Meanwhile, the report has recommended that the Chennai Super Kings-Rajasthan Royals tie of May 12, 2013 at Jaipur be investigated.
The mention of this match crops up even as the probe clarifies that "no allegation of spot-fixing was made by anyone against Gurunath Meiyappan or CSK".
In course of deliberations, it says, a serious allegation of match fixing did come up pertaining to the CSK-RR fixture.
Referring to the Mumbai Police charge sheet, the Mudgal panel says that during this match, Meiyappan informed Vindu Dara Singh that CSK would score about 130-140 runs.
That day, CSK finished at 141, a last-ball boundary taking the score past the predicted total.
The report mentions how Mohammad Abdi, a Rajasthan sports administrator, who also acted as "constituted attorney" of former IPL governing council chairman Lalit Modi "developed this issue further and placed an analysis of the match in support of his contention that the match was fixed".
Abdi's findings said by May 2, 2013 it was clear CSK had already qualified.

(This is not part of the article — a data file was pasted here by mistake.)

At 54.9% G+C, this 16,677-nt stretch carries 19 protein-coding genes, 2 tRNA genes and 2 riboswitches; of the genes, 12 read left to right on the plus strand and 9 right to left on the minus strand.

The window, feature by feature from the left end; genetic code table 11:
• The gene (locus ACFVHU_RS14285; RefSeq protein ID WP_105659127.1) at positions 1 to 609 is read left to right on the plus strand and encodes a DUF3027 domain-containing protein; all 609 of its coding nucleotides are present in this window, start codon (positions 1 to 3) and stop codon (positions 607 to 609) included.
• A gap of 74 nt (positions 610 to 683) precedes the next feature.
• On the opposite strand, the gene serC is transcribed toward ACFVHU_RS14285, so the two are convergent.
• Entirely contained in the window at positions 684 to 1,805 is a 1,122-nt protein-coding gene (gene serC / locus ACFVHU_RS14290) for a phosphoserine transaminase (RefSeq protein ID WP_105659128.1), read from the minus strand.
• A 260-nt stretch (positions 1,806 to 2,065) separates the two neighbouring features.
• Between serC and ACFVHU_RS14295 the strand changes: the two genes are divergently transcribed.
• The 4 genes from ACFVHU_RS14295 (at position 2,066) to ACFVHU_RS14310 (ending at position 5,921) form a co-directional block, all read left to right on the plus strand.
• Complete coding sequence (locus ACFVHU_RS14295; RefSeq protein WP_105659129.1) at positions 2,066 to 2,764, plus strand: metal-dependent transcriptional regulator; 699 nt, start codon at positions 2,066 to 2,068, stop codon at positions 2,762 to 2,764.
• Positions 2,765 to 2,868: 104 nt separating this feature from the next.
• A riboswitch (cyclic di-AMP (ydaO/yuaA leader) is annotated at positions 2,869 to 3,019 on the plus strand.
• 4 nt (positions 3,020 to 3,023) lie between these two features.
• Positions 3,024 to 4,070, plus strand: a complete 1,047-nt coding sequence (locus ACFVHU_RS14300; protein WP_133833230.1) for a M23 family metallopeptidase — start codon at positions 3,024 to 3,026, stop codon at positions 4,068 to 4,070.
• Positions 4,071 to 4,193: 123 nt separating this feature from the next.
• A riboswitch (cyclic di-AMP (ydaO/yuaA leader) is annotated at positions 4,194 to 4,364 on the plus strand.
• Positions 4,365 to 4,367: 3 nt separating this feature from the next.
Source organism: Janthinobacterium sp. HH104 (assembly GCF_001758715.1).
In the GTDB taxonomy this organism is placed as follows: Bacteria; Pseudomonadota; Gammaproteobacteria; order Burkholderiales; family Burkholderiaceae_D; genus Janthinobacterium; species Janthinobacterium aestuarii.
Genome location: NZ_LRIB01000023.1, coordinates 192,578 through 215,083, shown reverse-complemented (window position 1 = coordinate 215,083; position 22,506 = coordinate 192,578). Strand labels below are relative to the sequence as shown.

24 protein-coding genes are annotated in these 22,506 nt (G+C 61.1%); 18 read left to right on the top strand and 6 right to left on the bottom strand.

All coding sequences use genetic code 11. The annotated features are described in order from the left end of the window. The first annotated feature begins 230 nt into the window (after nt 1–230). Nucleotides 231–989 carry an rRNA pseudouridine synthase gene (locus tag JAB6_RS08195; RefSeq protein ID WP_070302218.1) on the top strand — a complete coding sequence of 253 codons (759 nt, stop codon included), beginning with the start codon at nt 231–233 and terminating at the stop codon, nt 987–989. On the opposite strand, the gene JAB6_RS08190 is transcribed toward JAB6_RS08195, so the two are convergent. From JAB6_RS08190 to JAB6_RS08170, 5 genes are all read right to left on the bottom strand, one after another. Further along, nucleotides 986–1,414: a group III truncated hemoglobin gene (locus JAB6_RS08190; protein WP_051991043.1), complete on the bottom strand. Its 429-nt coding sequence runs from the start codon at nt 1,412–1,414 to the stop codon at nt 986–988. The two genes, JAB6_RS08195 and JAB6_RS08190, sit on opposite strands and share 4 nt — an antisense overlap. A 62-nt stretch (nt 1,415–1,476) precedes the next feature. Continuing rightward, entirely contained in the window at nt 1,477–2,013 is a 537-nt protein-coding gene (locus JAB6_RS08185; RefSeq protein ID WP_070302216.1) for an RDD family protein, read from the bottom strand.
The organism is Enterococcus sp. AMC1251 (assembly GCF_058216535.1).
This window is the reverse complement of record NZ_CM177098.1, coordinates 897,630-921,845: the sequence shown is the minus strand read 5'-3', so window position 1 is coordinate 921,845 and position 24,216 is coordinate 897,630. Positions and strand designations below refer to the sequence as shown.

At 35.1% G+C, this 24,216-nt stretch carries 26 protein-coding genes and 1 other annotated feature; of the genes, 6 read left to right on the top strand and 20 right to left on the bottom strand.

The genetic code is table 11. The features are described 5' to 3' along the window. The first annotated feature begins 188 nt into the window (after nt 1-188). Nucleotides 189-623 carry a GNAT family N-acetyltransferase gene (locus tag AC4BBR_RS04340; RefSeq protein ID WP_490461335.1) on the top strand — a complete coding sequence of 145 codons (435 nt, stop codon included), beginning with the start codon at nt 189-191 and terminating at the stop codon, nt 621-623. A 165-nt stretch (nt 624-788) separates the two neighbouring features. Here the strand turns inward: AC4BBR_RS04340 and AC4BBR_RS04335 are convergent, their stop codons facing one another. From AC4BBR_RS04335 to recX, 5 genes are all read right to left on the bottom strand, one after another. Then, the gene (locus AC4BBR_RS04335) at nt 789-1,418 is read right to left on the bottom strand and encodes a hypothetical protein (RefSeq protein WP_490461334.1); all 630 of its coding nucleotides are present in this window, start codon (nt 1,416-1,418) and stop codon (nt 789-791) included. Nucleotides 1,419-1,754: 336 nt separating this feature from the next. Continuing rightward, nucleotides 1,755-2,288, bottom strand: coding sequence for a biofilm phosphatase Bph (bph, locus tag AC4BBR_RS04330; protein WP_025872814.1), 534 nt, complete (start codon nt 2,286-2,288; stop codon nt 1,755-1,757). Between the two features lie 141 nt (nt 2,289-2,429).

Despite its strong batting line-up, CSK did not hit a single six that day but RR scored nine sixes.
CSK had six wickets in hand, yet their scoring hardly "surged" towards the close of the innings.
Justice Mudgal's report says: "A dispassionate analysis would reveal that at the start of the 12th over CSK was at a healthy score of around 85 for 1 wicket at a run rate of around 7.7 runs per over."
The committee discussed the match with Rahul Dravid and Anil Kumble, who said that as a rule of thumb a score at the end of the 12th over normally gets doubled at the end of the 20th.
"However, both Suresh Raina and MS Dhoni fell within a span of one over in the 12th. This slowed scoring. At the start of the 17th over, Murali Vijay lost his wicket and between the 13th and 17th over, the scoring rate slumped to about seven runs an over. Dhoni and Raina's wickets "were the prime reasons" for this.
The report says it was, therefore, necessary to examine these two dismissals.
While calling for a further probe into allegations of betting and spot-fixing against Raj Kundra, part-owner of Rajasthan Royals, the panel also sought a probe into the possible involvement of international stars, including six capped Indian players, whose names figured in conversations between bookies taped by the police.